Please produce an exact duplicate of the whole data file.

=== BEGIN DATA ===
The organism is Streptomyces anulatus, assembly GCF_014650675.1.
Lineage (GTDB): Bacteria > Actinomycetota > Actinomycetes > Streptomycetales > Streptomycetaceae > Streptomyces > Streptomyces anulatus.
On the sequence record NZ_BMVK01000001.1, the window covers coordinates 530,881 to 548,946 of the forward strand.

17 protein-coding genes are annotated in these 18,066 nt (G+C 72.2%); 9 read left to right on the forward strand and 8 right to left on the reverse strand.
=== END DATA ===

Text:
The organism is Streptomyces anulatus, assembly GCF_014650675.1.
Lineage (GTDB): Bacteria > Actinomycetota > Actinomycetes > Streptomycetales > Streptomycetaceae > Streptomyces > Streptomyces anulatus.
On the sequence record NZ_BMVK01000001.1, the window covers coordinates 530,881 to 548,946 of the forward strand.

17 protein-coding genes are annotated in these 18,066 nt (G+C 72.2%); 9 read left to right on the forward strand and 8 right to left on the reverse strand.